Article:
Special

Introducing the “Welcome to Xojo” Bundle!

New to Xojo and looking for guidance? We've put together a terrific bundle to welcome you! Xojo Bundle

This bundle includes six back issues of the magazine -- all of year 15 in printed book and digital formats -- plus a one-year subscription so you'll be learning all about Xojo for the next year. It's the perfect way to get started programming with Xojo. And you save as much as $35 over the non-bundle price!

This offer is only available for a limited time as supplies are limited, so hurry today and order this special bundle before the offer goes away!

Article Preview


Buy Now

Issue 7.4

COLUMN

Graph Paper Maker, Part 3

Create your own customized graph paper

Issue: 7.4 (May/June 2009)
Author: Brad Rhine
Author Bio: Brad Rhine is the developer of Kodiak, a complete student information system written entirely in REALbasic. That's his day job. In his spare time, he writes shareware applications in REALbasic.
Article Description: No description available.
Article Length (in bytes): 7,748
Starting Page Number: 50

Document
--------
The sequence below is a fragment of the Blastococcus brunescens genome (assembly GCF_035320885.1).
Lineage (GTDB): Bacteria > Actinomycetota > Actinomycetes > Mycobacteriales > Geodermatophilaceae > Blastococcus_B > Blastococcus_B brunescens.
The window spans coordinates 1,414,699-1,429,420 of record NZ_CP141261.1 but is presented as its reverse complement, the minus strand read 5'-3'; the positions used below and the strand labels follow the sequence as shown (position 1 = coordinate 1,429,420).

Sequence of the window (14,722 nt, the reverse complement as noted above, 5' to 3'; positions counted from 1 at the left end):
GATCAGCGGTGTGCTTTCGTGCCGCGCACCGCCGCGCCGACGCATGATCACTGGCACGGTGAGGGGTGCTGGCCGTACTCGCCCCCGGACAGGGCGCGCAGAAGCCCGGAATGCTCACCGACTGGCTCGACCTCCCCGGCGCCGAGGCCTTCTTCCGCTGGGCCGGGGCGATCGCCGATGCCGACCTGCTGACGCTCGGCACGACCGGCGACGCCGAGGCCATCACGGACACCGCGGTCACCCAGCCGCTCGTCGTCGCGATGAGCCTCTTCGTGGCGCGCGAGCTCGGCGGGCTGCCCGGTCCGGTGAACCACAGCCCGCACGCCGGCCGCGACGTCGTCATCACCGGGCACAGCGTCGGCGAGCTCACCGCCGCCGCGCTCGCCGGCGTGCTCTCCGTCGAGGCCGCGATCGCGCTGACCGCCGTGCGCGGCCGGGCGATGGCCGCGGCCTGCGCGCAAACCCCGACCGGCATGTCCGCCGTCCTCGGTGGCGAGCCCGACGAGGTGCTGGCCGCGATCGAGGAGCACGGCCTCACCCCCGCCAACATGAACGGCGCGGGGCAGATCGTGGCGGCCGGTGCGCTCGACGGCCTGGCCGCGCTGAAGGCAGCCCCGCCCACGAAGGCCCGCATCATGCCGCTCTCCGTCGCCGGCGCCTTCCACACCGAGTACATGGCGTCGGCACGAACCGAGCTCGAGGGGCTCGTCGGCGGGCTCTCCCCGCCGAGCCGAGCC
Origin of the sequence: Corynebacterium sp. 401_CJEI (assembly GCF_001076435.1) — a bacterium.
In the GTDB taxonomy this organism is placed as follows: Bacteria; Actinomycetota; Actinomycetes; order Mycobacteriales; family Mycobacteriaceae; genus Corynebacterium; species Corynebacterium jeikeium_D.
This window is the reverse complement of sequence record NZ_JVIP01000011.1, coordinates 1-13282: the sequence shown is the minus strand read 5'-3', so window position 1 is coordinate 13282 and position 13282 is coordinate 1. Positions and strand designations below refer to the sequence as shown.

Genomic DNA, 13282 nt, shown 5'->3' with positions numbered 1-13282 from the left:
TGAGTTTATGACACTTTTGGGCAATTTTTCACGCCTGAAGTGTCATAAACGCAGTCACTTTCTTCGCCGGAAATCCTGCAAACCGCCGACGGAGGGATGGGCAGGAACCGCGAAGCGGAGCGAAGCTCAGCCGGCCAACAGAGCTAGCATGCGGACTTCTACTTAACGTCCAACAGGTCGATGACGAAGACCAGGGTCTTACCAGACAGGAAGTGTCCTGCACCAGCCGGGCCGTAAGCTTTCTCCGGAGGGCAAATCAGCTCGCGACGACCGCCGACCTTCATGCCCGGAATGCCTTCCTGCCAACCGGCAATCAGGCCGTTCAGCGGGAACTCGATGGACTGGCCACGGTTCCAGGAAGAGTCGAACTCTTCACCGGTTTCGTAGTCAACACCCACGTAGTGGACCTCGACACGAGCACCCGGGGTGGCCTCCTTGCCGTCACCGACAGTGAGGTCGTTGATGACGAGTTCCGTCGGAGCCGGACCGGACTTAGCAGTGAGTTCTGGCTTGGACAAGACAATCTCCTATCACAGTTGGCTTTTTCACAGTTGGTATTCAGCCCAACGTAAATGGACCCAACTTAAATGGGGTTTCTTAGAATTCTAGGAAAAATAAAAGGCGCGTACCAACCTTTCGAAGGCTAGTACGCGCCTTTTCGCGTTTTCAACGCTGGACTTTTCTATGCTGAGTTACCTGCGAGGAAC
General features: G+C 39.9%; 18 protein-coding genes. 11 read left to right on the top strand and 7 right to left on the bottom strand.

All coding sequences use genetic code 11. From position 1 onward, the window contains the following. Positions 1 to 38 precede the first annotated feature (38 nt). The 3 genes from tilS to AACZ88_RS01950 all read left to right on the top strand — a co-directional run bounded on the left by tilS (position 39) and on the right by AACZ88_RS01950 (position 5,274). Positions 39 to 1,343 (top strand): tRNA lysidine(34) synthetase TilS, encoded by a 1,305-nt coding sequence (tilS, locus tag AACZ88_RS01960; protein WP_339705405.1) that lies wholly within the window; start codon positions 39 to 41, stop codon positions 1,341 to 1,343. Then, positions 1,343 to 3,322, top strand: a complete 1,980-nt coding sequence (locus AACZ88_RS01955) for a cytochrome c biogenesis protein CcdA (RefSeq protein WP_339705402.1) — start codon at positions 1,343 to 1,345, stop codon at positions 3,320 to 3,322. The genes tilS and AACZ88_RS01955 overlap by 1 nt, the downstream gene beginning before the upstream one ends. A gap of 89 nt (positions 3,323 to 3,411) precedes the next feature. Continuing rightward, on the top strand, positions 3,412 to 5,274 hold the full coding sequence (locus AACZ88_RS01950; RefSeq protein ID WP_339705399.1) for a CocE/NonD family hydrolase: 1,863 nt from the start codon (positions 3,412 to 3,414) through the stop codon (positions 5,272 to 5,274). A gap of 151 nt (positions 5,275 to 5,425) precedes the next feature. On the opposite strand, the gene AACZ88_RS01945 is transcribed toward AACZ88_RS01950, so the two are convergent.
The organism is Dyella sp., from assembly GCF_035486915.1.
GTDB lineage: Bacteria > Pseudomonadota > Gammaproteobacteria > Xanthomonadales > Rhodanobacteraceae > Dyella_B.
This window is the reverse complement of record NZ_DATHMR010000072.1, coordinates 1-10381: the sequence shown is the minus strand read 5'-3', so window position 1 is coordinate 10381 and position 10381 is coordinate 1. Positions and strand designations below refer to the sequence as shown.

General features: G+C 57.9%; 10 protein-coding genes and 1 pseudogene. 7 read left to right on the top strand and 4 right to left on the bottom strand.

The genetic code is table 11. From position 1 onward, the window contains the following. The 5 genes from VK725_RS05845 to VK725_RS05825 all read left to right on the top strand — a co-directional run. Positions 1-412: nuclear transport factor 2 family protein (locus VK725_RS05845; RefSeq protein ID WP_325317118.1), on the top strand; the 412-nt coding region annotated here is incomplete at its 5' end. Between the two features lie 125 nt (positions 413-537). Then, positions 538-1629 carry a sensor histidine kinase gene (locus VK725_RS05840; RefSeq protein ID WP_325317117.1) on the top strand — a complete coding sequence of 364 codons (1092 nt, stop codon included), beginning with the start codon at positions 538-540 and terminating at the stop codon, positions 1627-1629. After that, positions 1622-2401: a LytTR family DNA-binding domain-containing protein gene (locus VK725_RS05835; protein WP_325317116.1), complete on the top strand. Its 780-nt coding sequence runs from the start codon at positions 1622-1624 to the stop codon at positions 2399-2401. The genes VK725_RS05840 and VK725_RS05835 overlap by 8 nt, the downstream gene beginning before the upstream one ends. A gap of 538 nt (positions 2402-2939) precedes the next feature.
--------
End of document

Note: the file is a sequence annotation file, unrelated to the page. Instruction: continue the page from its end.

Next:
Article Number: 7415
Resource File(s):

Download Icon 7415.zip Updated: 2009-05-01 11:25:06

Related Link(s): None

Excerpt of article text...

Last time, we continued work on Graph Paper Maker, a little utility that, appropriately enough, makes graph paper. We added the ability to have preset graph paper formats. This time, we're going to some more functionality to our project.

Bold Axes

Up until now, our graph paper has just been a grid. Granted, it's a pretty customizable grid, but it's still just a grid. Most of the graph paper I've used has also had bold axes at regular intervals, whether every one inch or every ten centimeters or some other pattern. So let's begin this issue by adding that to our project.

The first thing we need to decide is how to allow our user to add the bold axes (at this point, the English major in me feels compelled to point out that I'm using axes as the plural of axis and am in no way talking about hatchet-like objects). We could allow the user to enter another measurement value in inches for both the horizontal and vertical planes. However, we then run the risk of our user entering values that don't line with the regular grid lines. There are ways to deal with that, of course, but for our purposes here, the easiest solution is probably to have the user specify how frequently the bold axes should occur. For example, the user could ask for a grid line every quarter inch, and also specify that every fourth line should be bold.

...End of Excerpt. Please purchase the magazine to read the full article.